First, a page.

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South Korean National Assembly Elections: Setting the Stage for the Presidential Race

by Scott A. Snyder
April 9, 2012

Han Myeong-sook, chairwoman of the main opposition Democratic United Party and Rhyu Si-min, co-chair of the Unified Progressive Party attend a joint election campaign of the two opposition parties in Seoul. (Courtesy Reuters/Kim Hong-ji) Han Myeong-sook, chairwoman of the main opposition Democratic United Party and Rhyu Si-min, co-chair of the Unified Progressive Party attend a joint election campaign of the two opposition parties in Seoul. (Courtesy Reuters/Kim Hong-ji)

South Korean voters go to the polls on April 11 to choose a new National Assembly. I invited Ma Sang-yoon of the Catholic University of Korea and currently a visiting scholar at the Woodrow Wilson Center to provide a primer on the elections, which you can read here.

Professor Ma explains how the National Assembly elections are a backdrop for the December South Korean presidential elections, and highlights issues relevant to the future of U.S.-ROK relations. Ma explains that the National Assembly elections have focused primarily on social issues, combined with a high degree of mudslinging and attacks between the ruling and opposition camps over character issues.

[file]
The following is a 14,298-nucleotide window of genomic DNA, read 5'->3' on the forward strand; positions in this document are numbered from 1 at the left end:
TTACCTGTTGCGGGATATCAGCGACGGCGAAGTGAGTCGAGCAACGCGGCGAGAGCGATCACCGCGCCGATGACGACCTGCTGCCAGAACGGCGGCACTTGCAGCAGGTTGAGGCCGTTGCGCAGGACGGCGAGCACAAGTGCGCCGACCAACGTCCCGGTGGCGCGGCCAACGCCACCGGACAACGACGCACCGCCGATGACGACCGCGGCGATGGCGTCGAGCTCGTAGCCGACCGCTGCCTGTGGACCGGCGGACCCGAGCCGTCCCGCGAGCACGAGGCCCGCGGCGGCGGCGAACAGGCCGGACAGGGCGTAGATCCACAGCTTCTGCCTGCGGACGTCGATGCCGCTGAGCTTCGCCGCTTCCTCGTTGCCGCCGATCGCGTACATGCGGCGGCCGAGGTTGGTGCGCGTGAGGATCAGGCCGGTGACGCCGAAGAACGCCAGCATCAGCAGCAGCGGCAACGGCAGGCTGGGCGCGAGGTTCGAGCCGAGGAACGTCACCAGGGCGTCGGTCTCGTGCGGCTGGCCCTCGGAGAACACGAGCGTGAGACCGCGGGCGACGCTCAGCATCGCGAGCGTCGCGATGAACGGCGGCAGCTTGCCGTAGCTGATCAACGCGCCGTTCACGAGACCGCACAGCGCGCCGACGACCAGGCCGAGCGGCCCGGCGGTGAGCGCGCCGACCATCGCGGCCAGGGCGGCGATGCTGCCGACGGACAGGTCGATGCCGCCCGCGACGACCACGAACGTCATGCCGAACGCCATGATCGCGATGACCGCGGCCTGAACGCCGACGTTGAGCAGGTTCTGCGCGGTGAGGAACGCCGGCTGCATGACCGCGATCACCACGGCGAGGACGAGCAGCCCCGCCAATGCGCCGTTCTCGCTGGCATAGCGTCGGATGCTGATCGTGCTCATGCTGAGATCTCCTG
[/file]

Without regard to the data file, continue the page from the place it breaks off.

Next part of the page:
Pre-election polling has shown a strong generational divide, with the ruling party gaining support from older voters and the opposition party gaining support from younger voters. Many analysts have identified strength of turnout as a critical variable that could influence the outcome, with higher turnout being an indicator that more younger voters are participating in the election.

South Korean election analysts are showing mixed views regarding the likely outcome, with Korea University’s Lee Nae-young anticipating a slim victory of 10-20 seats for the opposition (in line with Ma’s prediction in our essay), while Myungji University’s Shin Yul predicts that the ruling party will eke out a 10-seat victory.

The latest Korea Realmeter polls have Park Geun-hye enjoying an eight week rise in popularity,  and reestablishing herself as the presidential favorite when voters must choose between her and all the candidates. However, combined support for opposition candidates is still higher than Park’s support in those polls, and she still lags behind IT entrepreneur Ahn Chulsoo in popularity when voters need only to choose between the two. South Korea’s political environment is known for its volatility; even if the National Assembly elections provide a preliminary indicator regarding potential victors in the December presidential race, it is too early to make a safe prediction as to who will lead South Korea in 2013.

 

 

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